The fear that the “star” students would suffer from this mixing of abilities was calmed by my offering to teach effective differentiation within a classroom. I also explained how peer mentoring can be one of the most invaluable tools of learning for the more advanced students.
The point is…. I have successfully gotten the principal to agree to detrack the students this upcoming school year!!!!!!!!!!!!!!!!!!!!!!! May seem like a small feat, but giving 30 students of each grade level a fighting chance, a chance they might have been denied before, is going to give me some more peaceful nights of sleep!
In the future, I hope the teachers of GNHS will be able to effectively do ability-based grouping when appropriate, for example, tracking students in math and science, but one step at a time. I know this will not magically solve all problems, some students will still receive negative attention, but I hope that this will diffuse the problem at least a smidgen!
March 7th, 2010
I am starting to see that every culture defines beauty in a slightly different way. When I first came to the Philippines the debate over what shade of skin was most beautiful simply made me laugh. The fact that many Americans seek out a darker skin tone in tanning beds, by caking on bronzer, and using tanning lotions, while many Filipinos avoid sunlight at all costs and buy an endless supply of whitening products was initially very amusing to me. It seemed to be a simple example of wanting what we don’t have. I took the opportunity to engage in a cultural exchange as I explained that, no! I did not want to cover my precious white skin with an umbrella every time I went outdoors and, furthermore, I would love to get a suntan!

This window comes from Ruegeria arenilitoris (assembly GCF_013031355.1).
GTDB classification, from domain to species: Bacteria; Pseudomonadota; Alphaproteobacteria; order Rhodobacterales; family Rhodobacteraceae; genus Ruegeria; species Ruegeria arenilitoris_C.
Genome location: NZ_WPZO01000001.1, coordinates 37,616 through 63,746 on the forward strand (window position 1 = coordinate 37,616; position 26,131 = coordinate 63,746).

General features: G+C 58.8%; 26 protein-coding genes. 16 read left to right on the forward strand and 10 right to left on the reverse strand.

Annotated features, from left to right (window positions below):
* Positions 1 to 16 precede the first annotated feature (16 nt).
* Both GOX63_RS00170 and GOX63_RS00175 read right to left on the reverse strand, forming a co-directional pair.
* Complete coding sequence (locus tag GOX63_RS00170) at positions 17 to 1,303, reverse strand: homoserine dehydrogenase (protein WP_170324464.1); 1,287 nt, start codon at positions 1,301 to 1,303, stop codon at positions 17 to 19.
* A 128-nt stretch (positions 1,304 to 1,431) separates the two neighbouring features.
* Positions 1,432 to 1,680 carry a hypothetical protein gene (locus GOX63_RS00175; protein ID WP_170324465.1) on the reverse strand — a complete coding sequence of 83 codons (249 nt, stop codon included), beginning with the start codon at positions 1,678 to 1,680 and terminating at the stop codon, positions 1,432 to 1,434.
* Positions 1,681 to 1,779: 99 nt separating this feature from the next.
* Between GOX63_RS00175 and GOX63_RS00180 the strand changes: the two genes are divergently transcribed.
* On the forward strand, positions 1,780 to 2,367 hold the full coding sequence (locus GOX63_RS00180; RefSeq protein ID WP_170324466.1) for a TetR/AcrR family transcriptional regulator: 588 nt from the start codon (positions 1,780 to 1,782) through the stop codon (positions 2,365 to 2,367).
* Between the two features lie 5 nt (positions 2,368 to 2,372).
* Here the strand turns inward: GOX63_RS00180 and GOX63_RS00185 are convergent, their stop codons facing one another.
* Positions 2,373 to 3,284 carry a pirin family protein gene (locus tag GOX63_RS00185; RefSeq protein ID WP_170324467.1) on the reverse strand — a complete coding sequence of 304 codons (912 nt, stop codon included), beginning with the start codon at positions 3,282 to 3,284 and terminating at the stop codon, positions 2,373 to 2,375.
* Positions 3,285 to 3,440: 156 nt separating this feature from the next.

It was not until a conversation I had with my host mother that this difference in opinion over desired skin color went far deeper than I had originally anticipated. As I basked in the sunshine reading my novel, she asked me for what seemed like the millionth time, “Isn’t the sun hurting your skin? You know, you are going to get darker.” I decided this time to ask her more about their obsession with having lighter skin. She explained to me, in a matter of a fact tone, that people with lighter skin color are superior to those with darker. WHAT?!?! Here I was, talking to a well-educated, strong woman who was voicing a self-discriminating opinion… I was shocked to hear these words coming out of her mouth. When she went on to say that Filipinos need to “repair” their skin with whitening products and avoiding direct sunlight my jaw dropped and heart sank. I did my very best in getting across the idea that everyone is beautiful no matter what their skin color is… and all I got in response was a laugh and unconvincing “maybe”.
Why???? She told me it was probably from the hundreds of years of Spanish, Japanese, and American occupation.
“So you understand that this was an effect from outsiders taking control and making you feel inferior as a means of gaining power??”
“And now the Philippines has regained its rightful independence and Filipinos are free to celebrate their culture and be proud of who they are???”
“Hasn’t this come hand in hand with a pride and sense of beauty in your skin color?”
“No. It is just something we believe.”
If this conversation doesn’t disturb you… well man, I just don’t know. Coming from a country that has struggled SO much to heal itself from a past of horrendous discrimination… and that still has a LONG way to go, I felt really invested. It is one thing to hear an ignorant person being discriminatory to someone different than themselves… that is to be expected, a fear of the unknown unfortunately brings out some ugly things in people. But to hear someone being discriminatory against themselves and of others like them… now, that is just heartbreaking. The discrimination is coming from a very different place… and if I do nothing else during my service here in the Philippines, I hope… I pray… that I can help some people feel more comfortable in their own skin, however light or dark it may be.
Just goes to show you how deeply-embedded and twisted the effects of discrimination can be.